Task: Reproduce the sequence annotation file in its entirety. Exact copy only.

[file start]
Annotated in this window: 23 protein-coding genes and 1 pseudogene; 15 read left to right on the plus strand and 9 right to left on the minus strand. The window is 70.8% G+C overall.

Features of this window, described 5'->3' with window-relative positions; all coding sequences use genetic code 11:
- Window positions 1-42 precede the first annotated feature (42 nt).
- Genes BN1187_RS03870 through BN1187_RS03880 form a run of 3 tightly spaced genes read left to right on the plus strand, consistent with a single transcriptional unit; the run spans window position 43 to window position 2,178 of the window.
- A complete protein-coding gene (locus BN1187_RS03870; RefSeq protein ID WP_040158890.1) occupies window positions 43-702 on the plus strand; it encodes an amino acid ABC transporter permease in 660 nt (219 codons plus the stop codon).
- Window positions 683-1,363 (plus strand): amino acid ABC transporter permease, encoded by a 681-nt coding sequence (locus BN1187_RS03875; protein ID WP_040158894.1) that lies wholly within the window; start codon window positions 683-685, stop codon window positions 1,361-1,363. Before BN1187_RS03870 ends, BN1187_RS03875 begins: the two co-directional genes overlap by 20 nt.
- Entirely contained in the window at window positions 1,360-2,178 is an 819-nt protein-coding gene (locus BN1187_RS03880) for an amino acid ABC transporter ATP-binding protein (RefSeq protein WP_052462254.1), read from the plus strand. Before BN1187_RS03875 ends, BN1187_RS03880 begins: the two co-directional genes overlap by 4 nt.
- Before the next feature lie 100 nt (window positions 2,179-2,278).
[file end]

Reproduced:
Annotated in this window: 23 protein-coding genes and 1 pseudogene; 15 read left to right on the plus strand and 9 right to left on the minus strand. The window is 70.8% G+C overall.

Features of this window, described 5'->3' with window-relative positions; all coding sequences use genetic code 11:
- Window positions 1-42 precede the first annotated feature (42 nt).
- Genes BN1187_RS03870 through BN1187_RS03880 form a run of 3 tightly spaced genes read left to right on the plus strand, consistent with a single transcriptional unit; the run spans window position 43 to window position 2,178 of the window.
- A complete protein-coding gene (locus BN1187_RS03870; RefSeq protein ID WP_040158890.1) occupies window positions 43-702 on the plus strand; it encodes an amino acid ABC transporter permease in 660 nt (219 codons plus the stop codon).
- Window positions 683-1,363 (plus strand): amino acid ABC transporter permease, encoded by a 681-nt coding sequence (locus BN1187_RS03875; protein ID WP_040158894.1) that lies wholly within the window; start codon window positions 683-685, stop codon window positions 1,361-1,363. Before BN1187_RS03870 ends, BN1187_RS03875 begins: the two co-directional genes overlap by 20 nt.
- Entirely contained in the window at window positions 1,360-2,178 is an 819-nt protein-coding gene (locus BN1187_RS03880) for an amino acid ABC transporter ATP-binding protein (RefSeq protein WP_052462254.1), read from the plus strand. Before BN1187_RS03875 ends, BN1187_RS03880 begins: the two co-directional genes overlap by 4 nt.
- Before the next feature lie 100 nt (window positions 2,179-2,278).